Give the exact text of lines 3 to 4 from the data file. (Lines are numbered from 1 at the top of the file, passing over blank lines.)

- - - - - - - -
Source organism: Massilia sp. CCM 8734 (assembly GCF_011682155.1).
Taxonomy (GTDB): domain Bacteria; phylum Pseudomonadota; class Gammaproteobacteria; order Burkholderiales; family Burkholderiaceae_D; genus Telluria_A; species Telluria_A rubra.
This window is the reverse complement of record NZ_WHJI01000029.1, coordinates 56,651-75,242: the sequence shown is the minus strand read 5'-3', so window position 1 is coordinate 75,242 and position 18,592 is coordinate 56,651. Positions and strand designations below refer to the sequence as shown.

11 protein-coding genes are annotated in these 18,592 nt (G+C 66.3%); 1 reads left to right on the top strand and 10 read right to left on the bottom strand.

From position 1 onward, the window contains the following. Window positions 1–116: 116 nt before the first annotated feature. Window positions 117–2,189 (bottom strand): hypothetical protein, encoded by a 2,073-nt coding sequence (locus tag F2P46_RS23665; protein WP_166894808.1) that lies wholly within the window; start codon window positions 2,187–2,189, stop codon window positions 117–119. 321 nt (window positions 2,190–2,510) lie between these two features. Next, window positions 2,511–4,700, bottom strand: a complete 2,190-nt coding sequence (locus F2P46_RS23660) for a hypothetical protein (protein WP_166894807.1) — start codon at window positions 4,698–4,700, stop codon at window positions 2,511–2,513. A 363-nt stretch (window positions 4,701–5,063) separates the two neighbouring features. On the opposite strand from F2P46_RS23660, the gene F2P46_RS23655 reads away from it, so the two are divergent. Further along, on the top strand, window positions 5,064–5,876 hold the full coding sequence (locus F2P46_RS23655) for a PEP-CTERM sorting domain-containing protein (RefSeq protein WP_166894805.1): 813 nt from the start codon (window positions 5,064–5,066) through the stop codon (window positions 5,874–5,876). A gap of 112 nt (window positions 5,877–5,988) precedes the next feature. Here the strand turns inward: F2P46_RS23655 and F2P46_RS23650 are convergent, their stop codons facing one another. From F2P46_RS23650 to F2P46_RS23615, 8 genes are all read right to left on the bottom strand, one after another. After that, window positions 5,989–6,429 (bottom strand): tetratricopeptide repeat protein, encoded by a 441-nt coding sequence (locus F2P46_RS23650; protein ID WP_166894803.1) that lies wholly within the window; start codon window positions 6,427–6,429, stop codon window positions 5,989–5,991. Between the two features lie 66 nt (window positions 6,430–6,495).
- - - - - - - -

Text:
This window is the reverse complement of record NZ_WHJI01000029.1, coordinates 56,651-75,242: the sequence shown is the minus strand read 5'-3', so window position 1 is coordinate 75,242 and position 18,592 is coordinate 56,651. Positions and strand designations below refer to the sequence as shown.

11 protein-coding genes are annotated in these 18,592 nt (G+C 66.3%); 1 reads left to right on the top strand and 10 read right to left on the bottom strand.